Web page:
Physical Therapy To Treat Urinary Incontinence

23 February 2016
 Categories: , Blog

Urinary incontinence doesn't just affect women and the elderly. It's a common medical issue anyone can have with an estimated 25 million Americans dealing with chronic or temporary urinary incontinence. If you suffer from urinary incontinence, your doctor may refer you to a physical therapist (PT) trained in treating the condition. After evaluating your symptoms, a physical therapist will decide which treatment modalities best meet your needs for controlling urinary leakage and improving your quality of life.

Retraining Your Bladder

Bladder retraining is a form of treatment that combines scheduled visits to the toilet with behavior therapy. The behavior modification aspect of treatment may involve resisting the urge to urinate at times other than those on the schedule the PT has set up for you. You will be making timed trips to the toilet rather than waiting until you feel the need to go.

For instance, if you have a problem with your bladder leaking within an hour of making your last toilet visit, the PT may ask you to make a trip to the bathroom every 45 minutes. Once you don't experience leakage for several consecutive days, the therapist will lengthen the time in between toilet visits.

But if you suffer from urge incontinence (a strong urge to void) and feel the need to go to the bathroom before the next scheduled time, your PT can instruct you on ways to relax and divert your attention from the feeling that you have to go to the bathroom. Pelvic floor exercises and deep breathing may help. Counting backward from 100 by sevens takes concentration, which can help focus your attention away from the constant urge to urinate.

Making Dietary Changes

As part of your treatment plan, your physical therapist may recommend dietary changes, such as reducing the amount of caffeine you consume. Caffeine is a bladder irritant that can cause the bladder muscle to contract, causing urinary urgency or incontinence. Spicy foods, acidic fruits, artificial sweeteners, chocolate, cheese, alcoholic beverages, and carbonated drinks are other foods and beverages that can irritate the bladder and lead to a leaky bladder or bladder pain.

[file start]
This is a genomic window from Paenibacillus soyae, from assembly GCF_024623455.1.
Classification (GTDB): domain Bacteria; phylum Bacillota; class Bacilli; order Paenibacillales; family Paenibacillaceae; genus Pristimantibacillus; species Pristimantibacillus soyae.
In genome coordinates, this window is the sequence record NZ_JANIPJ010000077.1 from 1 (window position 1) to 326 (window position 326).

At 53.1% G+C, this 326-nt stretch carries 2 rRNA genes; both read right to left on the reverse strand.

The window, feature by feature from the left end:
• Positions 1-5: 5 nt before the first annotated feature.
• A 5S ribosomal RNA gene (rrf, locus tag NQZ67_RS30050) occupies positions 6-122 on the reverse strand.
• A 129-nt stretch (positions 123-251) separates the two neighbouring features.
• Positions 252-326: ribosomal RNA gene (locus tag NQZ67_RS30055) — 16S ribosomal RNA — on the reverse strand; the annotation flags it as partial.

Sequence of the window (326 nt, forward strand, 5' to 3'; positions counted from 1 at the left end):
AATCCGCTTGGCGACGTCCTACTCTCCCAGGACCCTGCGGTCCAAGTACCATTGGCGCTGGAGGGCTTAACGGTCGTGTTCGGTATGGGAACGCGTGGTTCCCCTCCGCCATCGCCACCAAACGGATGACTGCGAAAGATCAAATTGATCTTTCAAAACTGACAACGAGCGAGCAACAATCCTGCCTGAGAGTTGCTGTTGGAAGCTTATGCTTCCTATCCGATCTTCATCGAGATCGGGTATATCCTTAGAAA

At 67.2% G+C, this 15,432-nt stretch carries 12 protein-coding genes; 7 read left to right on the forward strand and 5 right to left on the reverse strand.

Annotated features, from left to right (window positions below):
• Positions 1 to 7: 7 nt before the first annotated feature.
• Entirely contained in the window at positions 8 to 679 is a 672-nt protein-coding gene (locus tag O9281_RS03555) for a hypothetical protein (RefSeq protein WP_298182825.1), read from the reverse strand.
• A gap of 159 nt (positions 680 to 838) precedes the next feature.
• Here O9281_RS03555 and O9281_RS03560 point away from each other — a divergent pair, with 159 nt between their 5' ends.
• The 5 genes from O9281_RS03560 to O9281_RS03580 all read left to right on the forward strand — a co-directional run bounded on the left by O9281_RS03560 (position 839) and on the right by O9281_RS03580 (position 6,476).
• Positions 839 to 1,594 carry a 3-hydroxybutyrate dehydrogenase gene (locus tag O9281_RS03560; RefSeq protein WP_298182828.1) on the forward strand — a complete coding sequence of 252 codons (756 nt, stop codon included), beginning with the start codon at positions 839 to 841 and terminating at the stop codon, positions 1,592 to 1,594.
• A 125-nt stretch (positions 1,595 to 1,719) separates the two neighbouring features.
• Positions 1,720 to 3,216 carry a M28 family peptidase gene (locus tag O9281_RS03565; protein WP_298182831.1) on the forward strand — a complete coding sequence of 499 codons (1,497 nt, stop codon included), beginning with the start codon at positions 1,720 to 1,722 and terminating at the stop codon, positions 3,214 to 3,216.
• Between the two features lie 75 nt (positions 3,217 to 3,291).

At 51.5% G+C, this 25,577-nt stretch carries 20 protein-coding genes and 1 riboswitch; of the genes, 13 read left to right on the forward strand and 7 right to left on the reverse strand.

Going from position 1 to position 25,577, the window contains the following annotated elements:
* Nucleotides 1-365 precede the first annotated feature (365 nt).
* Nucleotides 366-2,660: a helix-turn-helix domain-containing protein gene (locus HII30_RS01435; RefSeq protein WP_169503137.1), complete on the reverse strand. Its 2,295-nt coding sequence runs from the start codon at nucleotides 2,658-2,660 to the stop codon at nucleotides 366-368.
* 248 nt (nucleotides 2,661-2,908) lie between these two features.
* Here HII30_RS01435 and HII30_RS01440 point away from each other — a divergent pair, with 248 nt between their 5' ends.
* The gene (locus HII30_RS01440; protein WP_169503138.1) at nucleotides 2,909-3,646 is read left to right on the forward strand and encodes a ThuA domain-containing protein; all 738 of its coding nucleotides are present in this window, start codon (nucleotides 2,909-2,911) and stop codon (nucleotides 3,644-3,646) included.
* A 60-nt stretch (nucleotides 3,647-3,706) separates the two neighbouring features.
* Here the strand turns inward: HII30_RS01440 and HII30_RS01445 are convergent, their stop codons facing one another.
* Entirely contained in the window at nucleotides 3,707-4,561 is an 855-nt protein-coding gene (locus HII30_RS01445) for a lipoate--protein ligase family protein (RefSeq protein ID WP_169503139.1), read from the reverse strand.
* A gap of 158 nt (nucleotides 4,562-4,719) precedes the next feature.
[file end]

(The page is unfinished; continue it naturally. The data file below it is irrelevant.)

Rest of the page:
Although you may not have a problem with all these foods, it's important to keep a daily diary of symptoms to identify those that do irritate your bladder. Fruits, such as apples, watermelon, papayas, mangoes, and apricots, which are low in acid, herbal coffee or low-acid decaffeinated coffee, and herbal teas are other alternatives you can try.

Receiving Biofeedback

If the muscles that support your bladder are weak, biofeedback can help you learn how to do pelvic floor muscle exercises (also known as Kegel exercises) to strengthen them. With the use of a probe or electrodes and a monitor screen, you can watch your pelvic muscles contract. This helps you learn which muscles you need to contract, which may be particularly helpful if you suffer stress incontinence – a leakage of urine when you cough, sneeze, or perform physical exercise.

Another way to learn how to do Kegel exercises is to stop or slow the flow of urine when you make a trip to the toilet. Pay attention to what muscles you are using, as these are the same muscles you need to contract to exercise your pelvic floor muscles. Hold the contraction for a few seconds and then relax. Do a set of 10 repetitions at least three times a day. Avoid tightening your abdomen and buttocks when you do a Kegel, as this won't help make your pelvic floor muscles stronger. Visit a medical center, such as DeSoto Memorial Hospital, for more information.